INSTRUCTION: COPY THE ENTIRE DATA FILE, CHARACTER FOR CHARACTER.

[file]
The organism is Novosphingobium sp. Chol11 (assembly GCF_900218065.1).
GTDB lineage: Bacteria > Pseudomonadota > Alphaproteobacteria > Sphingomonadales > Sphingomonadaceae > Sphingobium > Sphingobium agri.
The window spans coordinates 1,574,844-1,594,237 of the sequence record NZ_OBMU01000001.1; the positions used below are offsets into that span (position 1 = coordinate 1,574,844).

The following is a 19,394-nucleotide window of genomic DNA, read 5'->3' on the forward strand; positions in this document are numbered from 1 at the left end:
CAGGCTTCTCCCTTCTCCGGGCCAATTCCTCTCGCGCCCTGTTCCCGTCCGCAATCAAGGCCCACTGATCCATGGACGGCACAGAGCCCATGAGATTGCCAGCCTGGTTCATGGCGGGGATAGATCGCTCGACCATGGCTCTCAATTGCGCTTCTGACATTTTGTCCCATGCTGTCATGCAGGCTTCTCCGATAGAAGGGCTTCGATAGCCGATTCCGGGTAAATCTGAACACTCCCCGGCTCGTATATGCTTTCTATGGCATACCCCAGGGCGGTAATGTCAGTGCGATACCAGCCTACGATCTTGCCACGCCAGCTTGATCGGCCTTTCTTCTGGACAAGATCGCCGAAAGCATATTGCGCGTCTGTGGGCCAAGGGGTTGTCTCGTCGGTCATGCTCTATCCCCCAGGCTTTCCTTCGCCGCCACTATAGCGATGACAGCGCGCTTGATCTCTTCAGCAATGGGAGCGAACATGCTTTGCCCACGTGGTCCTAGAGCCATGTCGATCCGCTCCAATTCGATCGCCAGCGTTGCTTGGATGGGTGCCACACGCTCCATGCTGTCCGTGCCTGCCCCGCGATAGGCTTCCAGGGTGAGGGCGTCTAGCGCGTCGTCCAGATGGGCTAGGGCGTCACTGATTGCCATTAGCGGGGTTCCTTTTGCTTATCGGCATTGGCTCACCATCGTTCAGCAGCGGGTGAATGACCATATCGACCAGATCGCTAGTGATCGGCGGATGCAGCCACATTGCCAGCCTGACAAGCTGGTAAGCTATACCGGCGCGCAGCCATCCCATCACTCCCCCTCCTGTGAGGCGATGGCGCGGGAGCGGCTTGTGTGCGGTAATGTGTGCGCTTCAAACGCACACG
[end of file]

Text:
The organism is Novosphingobium sp. Chol11 (assembly GCF_900218065.1).
GTDB lineage: Bacteria > Pseudomonadota > Alphaproteobacteria > Sphingomonadales > Sphingomonadaceae > Sphingobium > Sphingobium agri.
The window spans coordinates 1,574,844-1,594,237 of the sequence record NZ_OBMU01000001.1; the positions used below are offsets into that span (position 1 = coordinate 1,574,844).

The following is a 19,394-nucleotide window of genomic DNA, read 5'->3' on the forward strand; positions in this document are numbered from 1 at the left end:
CAGGCTTCTCCCTTCTCCGGGCCAATTCCTCTCGCGCCCTGTTCCCGTCCGCAATCAAGGCCCACTGATCCATGGACGGCACAGAGCCCATGAGATTGCCAGCCTGGTTCATGGCGGGGATAGATCGCTCGACCATGGCTCTCAATTGCGCTTCTGACATTTTGTCCCATGCTGTCATGCAGGCTTCTCCGATAGAAGGGCTTCGATAGCCGATTCCGGGTAAATCTGAACACTCCCCGGCTCGTATATGCTTTCTATGGCATACCCCAGGGCGGTAATGTCAGTGCGATACCAGCCTACGATCTTGCCACGCCAGCTTGATCGGCCTTTCTTCTGGACAAGATCGCCGAAAGCATATTGCGCGTCTGTGGGCCAAGGGGTTGTCTCGTCGGTCATGCTCTATCCCCCAGGCTTTCCTTCGCCGCCACTATAGCGATGACAGCGCGCTTGATCTCTTCAGCAATGGGAGCGAACATGCTTTGCCCACGTGGTCCTAGAGCCATGTCGATCCGCTCCAATTCGATCGCCAGCGTTGCTTGGATGGGTGCCACACGCTCCATGCTGTCCGTGCCTGCCCCGCGATAGGCTTCCAGGGTGAGGGCGTCTAGCGCGTCGTCCAGATGGGCTAGGGCGTCACTGATTGCCATTAGCGGGGTTCCTTTTGCTTATCGGCATTGGCTCACCATCGTTCAGCAGCGGGTGAATGACCATATCGACCAGATCGCTAGTGATCGGCGGATGCAGCCACATTGCCAGCCTGACAAGCTGGTAAGCTATACCGGCGCGCAGCCATCCCATCACTCCCCCTCCTGTGAGGCGATGGCGCGGGAGCGGCTTGTGTGCGGTAATGTGTGCGCTTCAAACGCACACG